So many people hoped that with last year’s results, the Post-Lou era could be officially closed. We could make 2014 the first year of the new “Cano” era. 2015 would be EXPECTED to improve upon the last.

And thus last night felt like the end of that hope.

The Mariners can play 24-28 baseball the rest of the season and perform in line with the average history of the franchise. But this year the expectations were bigger – that the team had broken out of the Post-Lou funk. And thus this year’s “average” performance will bring with it disenchantment and disappointment. That’s the problem with expectations.

What’s Up With the Mariners Spending Spree?

To get things started, let’s be clear that I have no insight, intelligence or idea why the Mariners are suddenly spending like a drunken sailor on shore leave. $100 million for Seeger, $60 million for Cruz, maybe more for Cabrera. This is very un-Mariner like. So let’s speculate on a few reasons this is happening.

1) They’ve saved up a war chest that we cannot even imagine.
The Mariners have been bad bad bad for a long long time. Sure they had a couple of years between 2004 and 2013 of relative mediocrity. But after winning 93 games in 2002 and 2003, they finished above .500 two years out of 10. Heck they finished under .400 three times. All told they won just 44$ of their games. And yet they still made money. Year after year of cash registers firing all season long. It’s possible that they have so much money saved up, that now they have a chance to win, they are going all in. Budgets be damned.

2) There’s a new sheriff in Japan.
Mariners savior, long time owner and Safeco Field no-show Hiroshi Yamauchi died in Sept 2013. According to Wikipedia, he sold his shares to Nintendo in 2004, stayed on the Nintendo board and was tasked with running the team while he was alive. Of course, we know that the Operations were run by Howard Lincoln and Chuck Armstrong (since retired). But maybe this non-baseball fan was just managing to the bottom line. I don’t know how the transition process worked after his death, but we can make a pretty safe assumption that someone new on the Nintendo board is in charge. Maybe they like baseball? Or coming to Seattle? Or coming to baseball games in Seattle? Or meeting baseball players? Or meeting Jay-z and Beyonce? Who knows.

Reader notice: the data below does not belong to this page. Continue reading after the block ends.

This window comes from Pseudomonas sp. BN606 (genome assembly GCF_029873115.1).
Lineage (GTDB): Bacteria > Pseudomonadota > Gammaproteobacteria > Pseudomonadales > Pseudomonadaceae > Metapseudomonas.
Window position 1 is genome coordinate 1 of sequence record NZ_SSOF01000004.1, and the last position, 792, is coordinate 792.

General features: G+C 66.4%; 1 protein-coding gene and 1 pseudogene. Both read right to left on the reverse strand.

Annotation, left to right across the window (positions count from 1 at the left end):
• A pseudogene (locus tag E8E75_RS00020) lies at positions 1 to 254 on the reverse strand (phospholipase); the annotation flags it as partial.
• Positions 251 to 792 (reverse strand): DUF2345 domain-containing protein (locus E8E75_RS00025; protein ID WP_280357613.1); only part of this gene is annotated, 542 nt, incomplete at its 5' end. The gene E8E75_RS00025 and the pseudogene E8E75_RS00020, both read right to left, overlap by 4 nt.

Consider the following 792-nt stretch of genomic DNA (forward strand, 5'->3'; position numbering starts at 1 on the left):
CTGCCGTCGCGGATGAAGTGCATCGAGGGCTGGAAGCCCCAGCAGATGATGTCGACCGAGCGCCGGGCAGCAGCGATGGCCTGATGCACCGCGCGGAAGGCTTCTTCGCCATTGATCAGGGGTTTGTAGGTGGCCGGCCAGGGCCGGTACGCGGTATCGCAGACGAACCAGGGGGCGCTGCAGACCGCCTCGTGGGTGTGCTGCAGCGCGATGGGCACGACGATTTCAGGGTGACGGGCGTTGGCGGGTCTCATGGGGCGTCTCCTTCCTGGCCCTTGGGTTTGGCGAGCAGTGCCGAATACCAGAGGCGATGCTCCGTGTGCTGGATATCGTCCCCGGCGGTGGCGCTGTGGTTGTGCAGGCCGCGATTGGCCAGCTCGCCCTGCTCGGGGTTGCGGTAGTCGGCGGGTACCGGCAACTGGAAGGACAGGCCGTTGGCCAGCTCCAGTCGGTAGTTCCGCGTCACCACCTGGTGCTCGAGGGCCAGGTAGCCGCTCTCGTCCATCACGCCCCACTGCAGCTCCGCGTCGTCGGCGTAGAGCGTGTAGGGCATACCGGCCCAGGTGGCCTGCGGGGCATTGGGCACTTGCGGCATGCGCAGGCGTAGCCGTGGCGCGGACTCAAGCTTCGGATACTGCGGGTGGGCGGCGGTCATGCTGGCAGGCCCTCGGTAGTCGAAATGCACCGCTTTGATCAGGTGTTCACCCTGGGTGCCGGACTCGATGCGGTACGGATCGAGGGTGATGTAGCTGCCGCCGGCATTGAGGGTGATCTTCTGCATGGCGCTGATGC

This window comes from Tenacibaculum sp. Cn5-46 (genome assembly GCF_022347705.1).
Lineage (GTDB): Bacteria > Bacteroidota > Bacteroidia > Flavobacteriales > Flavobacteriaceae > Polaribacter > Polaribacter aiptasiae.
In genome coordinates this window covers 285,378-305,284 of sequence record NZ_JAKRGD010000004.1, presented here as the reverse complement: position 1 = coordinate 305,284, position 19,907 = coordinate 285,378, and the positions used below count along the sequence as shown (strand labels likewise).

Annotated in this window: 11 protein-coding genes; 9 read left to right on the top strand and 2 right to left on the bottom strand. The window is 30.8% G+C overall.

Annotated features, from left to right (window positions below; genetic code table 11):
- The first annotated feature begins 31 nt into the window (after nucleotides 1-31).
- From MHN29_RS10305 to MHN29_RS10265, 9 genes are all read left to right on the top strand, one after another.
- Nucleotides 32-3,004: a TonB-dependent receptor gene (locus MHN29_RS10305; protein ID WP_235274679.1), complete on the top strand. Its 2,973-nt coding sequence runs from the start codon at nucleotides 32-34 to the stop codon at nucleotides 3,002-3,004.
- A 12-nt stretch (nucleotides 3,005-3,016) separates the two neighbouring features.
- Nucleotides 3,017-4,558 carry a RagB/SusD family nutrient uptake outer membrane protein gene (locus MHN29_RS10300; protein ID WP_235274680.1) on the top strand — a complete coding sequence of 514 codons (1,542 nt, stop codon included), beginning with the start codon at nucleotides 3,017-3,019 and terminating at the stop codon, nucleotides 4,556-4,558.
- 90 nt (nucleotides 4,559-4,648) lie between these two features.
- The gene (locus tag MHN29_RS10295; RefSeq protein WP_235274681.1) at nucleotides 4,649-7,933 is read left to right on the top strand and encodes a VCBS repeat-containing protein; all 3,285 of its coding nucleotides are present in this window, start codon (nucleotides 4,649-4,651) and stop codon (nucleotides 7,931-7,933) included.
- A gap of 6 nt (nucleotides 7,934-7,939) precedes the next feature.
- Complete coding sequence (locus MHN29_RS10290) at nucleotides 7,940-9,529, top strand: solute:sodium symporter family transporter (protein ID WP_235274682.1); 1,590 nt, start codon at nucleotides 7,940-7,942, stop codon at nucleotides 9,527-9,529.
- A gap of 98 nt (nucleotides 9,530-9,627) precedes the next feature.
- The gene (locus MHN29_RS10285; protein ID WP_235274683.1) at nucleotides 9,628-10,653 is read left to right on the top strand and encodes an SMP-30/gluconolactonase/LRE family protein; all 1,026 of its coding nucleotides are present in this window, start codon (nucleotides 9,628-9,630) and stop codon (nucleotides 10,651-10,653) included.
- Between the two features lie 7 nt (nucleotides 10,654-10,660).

3) Howard Lincoln is retiring soon?
If I was the long-time CEO of the Mariners, I would not want my Wikipedia profile to read, “Boyer ran the Mariners for 15 years, the longest tenure of any CEO to not make a World Series.” Let’s say that Lincoln has an expiration date on his Mariners tenure. That would accelerate his will to win in the next 2 years, not keep building the war chest.

Chuck Armstrong was the one who refused to spend any money?
Armstrong retired last year. Maybe he was the guy hiding all the money under the mattress.

4) Felix handed down an ultimatum?
We all wondered why the best pitcher in baseball would sign a long-term deal that pretty much eliminates him from ever being qualified for the Hall of Fame. I’m not going to go ALL stats geek here but from 2006-2013, the Mariners went 586-710 (.452). Felix was 106-82 (.563) with a ridiculous ERA of 3.22. So in the games Felix DIDN’T get a decision, the Mariners were 480-628 (.433). Let’s make up some calculations. Pretend the Mariners could be .500 in games Felix didn’t pitch. That would get them another 71 wins, or 15% more. So let’s do the same thing with Felix. Give him 15% more wins. Now instead of 106-82, he’s 122-66. The Mariners ineptitude for 8 years basically cost him 16 wins – or 2 wins a year. If he pitches for 18 years at that pace it takes him from a 239 win pitching version of Edgar to a 275 win pitcher with HoF aspirations.

5) All of the above
Is it unreasonable to think that the Mariners are a franchise with buckets and buckets and buckets of $1000 bills buried under 2nd base, a new TV deal that will make them even MORE money, an “owner” in Japan who is younger and more interested in the fun part of winning baseball games, an outgoing CEO who wants a legacy, a void in the front office where a penny pincher used to sit and a superstar “face of the franchise” who demanded they make some changes for him to stay a few years ago? That’s where I fall on this. We may have a super fun run from 2015-2017. I wonder what happens when the Perfect Storm subsides…

Friday Fun – What It Would Take to Make the Mariners the Top Hitting Team in Baseball

I’ll preface this by saying that this will not be the most complex baseball analysis you’ve ever read. I understand that to make this worth anything, I’d need to factor in stadium anomalies, opposing pitcher records and fielding statistics. If you want an exotic smorgasboard of premium baseball analysis, I suggest heading over to the U.S.S. Mariner.com. Consider my contribution here the baseball equivalent of a food truck.

But this week I wondered aloud, what would it take for the Mariners to be the best hitting team in baseball? Are we one player away or nine? I really didn’t know so I dusted off my excel spreadsheet for this totally unscientific report.

The test is simple. If we replaced the lowest performing Mariners starter with the best hitter in baseball, how would team stats change? Then, how many times do we have to do that to be among the top?

Step 1: Where are we today?

Let’s take a look at the MLB Team Batting Averages, ranked 1-30. (Yes, I know Batting Average is an antiquated way to calculate offensive performance. Remember, I’m only working with a food truck kitchen.)

Major_League_Baseball_Team_Averages_April_25

 

Step 2: What do our individual stats look like?

So here’s a quick look at the Mariners batting stats. I highlighted the starters, because that’s really the analysis we need to do. There are 8 clear starters, and 4 players who seem to regularly rotate around as that 9th player in the lineup, and a few guys with a couple of at bats each. So for the purpose of this discussion, which is trading one starter for another, we’ll only work with the 8 regulars.

Mariners_Averages_April_25

 

Step 3: What happens when we trade our lowest performing starter for the leading hitter in baseball?